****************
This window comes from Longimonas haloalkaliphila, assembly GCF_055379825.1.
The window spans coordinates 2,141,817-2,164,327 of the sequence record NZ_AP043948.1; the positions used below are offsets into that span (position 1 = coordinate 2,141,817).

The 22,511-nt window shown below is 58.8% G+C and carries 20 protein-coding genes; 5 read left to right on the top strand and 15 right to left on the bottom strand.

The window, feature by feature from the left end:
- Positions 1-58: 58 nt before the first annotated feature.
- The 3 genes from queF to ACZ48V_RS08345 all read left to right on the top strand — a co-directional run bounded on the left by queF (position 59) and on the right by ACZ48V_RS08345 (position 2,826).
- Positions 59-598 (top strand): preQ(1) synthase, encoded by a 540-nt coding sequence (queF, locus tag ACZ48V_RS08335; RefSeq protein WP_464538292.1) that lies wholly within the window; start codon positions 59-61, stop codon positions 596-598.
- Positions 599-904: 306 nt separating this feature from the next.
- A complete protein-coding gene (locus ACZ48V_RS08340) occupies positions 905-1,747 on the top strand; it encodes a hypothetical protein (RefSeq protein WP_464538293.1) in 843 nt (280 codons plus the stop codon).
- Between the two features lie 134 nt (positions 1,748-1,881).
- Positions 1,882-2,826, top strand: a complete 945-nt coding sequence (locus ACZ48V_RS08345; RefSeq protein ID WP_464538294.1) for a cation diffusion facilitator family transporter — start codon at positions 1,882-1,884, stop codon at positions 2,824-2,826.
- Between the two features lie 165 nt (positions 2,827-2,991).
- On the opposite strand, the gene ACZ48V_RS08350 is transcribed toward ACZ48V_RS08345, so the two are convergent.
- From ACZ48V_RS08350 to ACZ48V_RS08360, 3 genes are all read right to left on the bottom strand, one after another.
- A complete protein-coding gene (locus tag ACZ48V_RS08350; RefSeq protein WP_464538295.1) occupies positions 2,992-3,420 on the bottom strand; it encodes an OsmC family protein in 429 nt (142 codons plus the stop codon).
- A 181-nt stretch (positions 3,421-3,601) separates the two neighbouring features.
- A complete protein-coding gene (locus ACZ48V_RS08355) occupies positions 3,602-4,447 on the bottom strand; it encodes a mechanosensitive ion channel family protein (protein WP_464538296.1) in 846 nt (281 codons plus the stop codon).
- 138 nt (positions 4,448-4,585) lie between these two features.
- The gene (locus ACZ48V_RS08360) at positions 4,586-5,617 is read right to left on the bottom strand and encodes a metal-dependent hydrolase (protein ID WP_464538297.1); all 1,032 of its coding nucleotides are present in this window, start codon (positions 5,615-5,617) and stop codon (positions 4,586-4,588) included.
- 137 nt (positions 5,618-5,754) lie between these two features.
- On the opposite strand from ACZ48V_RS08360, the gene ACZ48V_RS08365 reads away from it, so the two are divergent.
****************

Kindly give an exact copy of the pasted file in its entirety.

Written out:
This window comes from Longimonas haloalkaliphila, assembly GCF_055379825.1.
The window spans coordinates 2,141,817-2,164,327 of the sequence record NZ_AP043948.1; the positions used below are offsets into that span (position 1 = coordinate 2,141,817).

The 22,511-nt window shown below is 58.8% G+C and carries 20 protein-coding genes; 5 read left to right on the top strand and 15 right to left on the bottom strand.

The window, feature by feature from the left end:
- Positions 1-58: 58 nt before the first annotated feature.
- The 3 genes from queF to ACZ48V_RS08345 all read left to right on the top strand — a co-directional run bounded on the left by queF (position 59) and on the right by ACZ48V_RS08345 (position 2,826).
- Positions 59-598 (top strand): preQ(1) synthase, encoded by a 540-nt coding sequence (queF, locus tag ACZ48V_RS08335; RefSeq protein WP_464538292.1) that lies wholly within the window; start codon positions 59-61, stop codon positions 596-598.
- Positions 599-904: 306 nt separating this feature from the next.
- A complete protein-coding gene (locus ACZ48V_RS08340) occupies positions 905-1,747 on the top strand; it encodes a hypothetical protein (RefSeq protein WP_464538293.1) in 843 nt (280 codons plus the stop codon).
- Between the two features lie 134 nt (positions 1,748-1,881).
- Positions 1,882-2,826, top strand: a complete 945-nt coding sequence (locus ACZ48V_RS08345; RefSeq protein ID WP_464538294.1) for a cation diffusion facilitator family transporter — start codon at positions 1,882-1,884, stop codon at positions 2,824-2,826.
- Between the two features lie 165 nt (positions 2,827-2,991).
- On the opposite strand, the gene ACZ48V_RS08350 is transcribed toward ACZ48V_RS08345, so the two are convergent.
- From ACZ48V_RS08350 to ACZ48V_RS08360, 3 genes are all read right to left on the bottom strand, one after another.
- A complete protein-coding gene (locus tag ACZ48V_RS08350; RefSeq protein WP_464538295.1) occupies positions 2,992-3,420 on the bottom strand; it encodes an OsmC family protein in 429 nt (142 codons plus the stop codon).
- A 181-nt stretch (positions 3,421-3,601) separates the two neighbouring features.
- A complete protein-coding gene (locus ACZ48V_RS08355) occupies positions 3,602-4,447 on the bottom strand; it encodes a mechanosensitive ion channel family protein (protein WP_464538296.1) in 846 nt (281 codons plus the stop codon).
- 138 nt (positions 4,448-4,585) lie between these two features.
- The gene (locus ACZ48V_RS08360) at positions 4,586-5,617 is read right to left on the bottom strand and encodes a metal-dependent hydrolase (protein ID WP_464538297.1); all 1,032 of its coding nucleotides are present in this window, start codon (positions 5,615-5,617) and stop codon (positions 4,586-4,588) included.
- 137 nt (positions 5,618-5,754) lie between these two features.
- On the opposite strand from ACZ48V_RS08360, the gene ACZ48V_RS08365 reads away from it, so the two are divergent.